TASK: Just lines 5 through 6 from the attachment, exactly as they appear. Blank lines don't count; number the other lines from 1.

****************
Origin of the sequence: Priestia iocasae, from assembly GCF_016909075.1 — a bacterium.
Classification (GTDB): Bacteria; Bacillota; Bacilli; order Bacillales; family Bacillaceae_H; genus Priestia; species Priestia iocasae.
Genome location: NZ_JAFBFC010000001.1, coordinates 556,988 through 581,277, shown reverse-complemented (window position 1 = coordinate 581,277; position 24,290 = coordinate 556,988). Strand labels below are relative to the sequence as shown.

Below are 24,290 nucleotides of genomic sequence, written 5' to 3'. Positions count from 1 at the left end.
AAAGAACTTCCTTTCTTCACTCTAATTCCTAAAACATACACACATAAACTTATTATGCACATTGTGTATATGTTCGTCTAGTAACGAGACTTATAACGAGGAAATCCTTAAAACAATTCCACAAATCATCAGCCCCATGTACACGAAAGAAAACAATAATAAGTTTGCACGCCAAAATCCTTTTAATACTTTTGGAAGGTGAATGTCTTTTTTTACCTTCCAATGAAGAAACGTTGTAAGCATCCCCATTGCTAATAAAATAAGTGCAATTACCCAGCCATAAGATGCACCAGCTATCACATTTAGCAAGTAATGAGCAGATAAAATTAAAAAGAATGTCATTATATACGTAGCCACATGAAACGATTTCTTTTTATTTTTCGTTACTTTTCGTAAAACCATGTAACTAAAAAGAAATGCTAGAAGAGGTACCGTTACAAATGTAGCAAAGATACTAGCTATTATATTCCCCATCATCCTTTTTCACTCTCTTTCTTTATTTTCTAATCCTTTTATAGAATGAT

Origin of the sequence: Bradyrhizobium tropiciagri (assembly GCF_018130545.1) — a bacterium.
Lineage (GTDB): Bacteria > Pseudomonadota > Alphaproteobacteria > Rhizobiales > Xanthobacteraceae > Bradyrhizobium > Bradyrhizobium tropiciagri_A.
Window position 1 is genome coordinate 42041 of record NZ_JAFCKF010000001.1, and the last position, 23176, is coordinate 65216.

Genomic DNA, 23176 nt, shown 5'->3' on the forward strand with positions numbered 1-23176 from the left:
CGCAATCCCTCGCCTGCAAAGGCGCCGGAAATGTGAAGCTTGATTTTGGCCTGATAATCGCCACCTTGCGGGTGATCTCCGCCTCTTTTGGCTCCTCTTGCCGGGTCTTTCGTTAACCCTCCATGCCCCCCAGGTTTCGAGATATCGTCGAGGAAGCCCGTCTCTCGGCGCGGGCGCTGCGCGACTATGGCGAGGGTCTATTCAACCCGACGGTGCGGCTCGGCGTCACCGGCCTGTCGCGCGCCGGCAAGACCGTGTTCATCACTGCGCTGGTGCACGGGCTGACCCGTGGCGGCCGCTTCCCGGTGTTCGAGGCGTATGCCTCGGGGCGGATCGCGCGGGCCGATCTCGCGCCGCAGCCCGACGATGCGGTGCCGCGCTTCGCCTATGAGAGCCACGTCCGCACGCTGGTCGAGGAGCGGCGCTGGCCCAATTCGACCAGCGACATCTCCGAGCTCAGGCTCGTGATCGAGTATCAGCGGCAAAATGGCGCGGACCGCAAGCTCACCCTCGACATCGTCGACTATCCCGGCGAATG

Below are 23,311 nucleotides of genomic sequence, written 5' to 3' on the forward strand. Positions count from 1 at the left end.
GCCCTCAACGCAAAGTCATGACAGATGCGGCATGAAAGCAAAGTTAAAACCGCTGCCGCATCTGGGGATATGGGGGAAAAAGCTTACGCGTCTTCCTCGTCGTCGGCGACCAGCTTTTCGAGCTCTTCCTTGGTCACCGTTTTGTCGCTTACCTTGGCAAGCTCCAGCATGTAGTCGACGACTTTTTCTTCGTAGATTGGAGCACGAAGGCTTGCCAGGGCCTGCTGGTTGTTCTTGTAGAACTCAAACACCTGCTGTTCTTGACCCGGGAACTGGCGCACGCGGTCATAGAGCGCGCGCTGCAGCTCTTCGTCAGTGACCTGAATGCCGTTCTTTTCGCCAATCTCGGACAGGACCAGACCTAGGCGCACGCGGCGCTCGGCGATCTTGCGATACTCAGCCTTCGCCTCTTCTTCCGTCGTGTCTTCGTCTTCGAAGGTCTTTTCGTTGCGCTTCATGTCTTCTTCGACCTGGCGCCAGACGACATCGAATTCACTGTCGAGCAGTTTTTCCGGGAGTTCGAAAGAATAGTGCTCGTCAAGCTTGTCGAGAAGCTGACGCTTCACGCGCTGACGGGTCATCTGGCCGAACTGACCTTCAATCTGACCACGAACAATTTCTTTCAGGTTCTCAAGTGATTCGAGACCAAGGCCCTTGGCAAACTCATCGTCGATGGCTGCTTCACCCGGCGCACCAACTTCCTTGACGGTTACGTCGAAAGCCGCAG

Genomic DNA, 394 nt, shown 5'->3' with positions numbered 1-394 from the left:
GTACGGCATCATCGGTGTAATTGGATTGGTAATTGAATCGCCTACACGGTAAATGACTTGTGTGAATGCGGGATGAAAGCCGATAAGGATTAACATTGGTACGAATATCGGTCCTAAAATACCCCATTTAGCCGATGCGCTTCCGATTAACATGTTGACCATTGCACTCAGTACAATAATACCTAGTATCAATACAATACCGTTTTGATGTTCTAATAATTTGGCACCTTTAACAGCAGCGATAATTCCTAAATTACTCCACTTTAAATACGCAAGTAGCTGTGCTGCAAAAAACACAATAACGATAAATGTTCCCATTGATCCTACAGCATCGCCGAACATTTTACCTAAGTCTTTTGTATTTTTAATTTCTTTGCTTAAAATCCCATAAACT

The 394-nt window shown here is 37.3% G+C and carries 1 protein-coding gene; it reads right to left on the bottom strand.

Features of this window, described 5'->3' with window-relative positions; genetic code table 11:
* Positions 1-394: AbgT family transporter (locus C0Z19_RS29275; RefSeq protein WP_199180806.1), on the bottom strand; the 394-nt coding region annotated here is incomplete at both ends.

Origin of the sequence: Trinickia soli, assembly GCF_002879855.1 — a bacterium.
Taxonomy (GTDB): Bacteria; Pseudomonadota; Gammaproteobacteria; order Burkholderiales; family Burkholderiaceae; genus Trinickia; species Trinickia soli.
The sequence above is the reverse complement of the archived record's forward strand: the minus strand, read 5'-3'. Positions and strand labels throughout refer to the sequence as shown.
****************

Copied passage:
AAAGAACTTCCTTTCTTCACTCTAATTCCTAAAACATACACACATAAACTTATTATGCACATTGTGTATATGTTCGTCTAGTAACGAGACTTATAACGAGGAAATCCTTAAAACAATTCCACAAATCATCAGCCCCATGTACACGAAAGAAAACAATAATAAGTTTGCACGCCAAAATCCTTTTAATACTTTTGGAAGGTGAATGTCTTTTTTTACCTTCCAATGAAGAAACGTTGTAAGCATCCCCATTGCTAATAAAATAAGTGCAATTACCCAGCCATAAGATGCACCAGCTATCACATTTAGCAAGTAATGAGCAGATAAAATTAAAAAGAATGTCATTATATACGTAGCCACATGAAACGATTTCTTTTTATTTTTCGTTACTTTTCGTAAAACCATGTAACTAAAAAGAAATGCTAGAAGAGGTACCGTTACAAATGTAGCAAAGATACTAGCTATTATATTCCCCATCATCCTTTTTCACTCTCTTTCTTTATTTTCTAATCCTTTTATAGAATGAT

Origin of the sequence: Bradyrhizobium tropiciagri (assembly GCF_018130545.1) — a bacterium.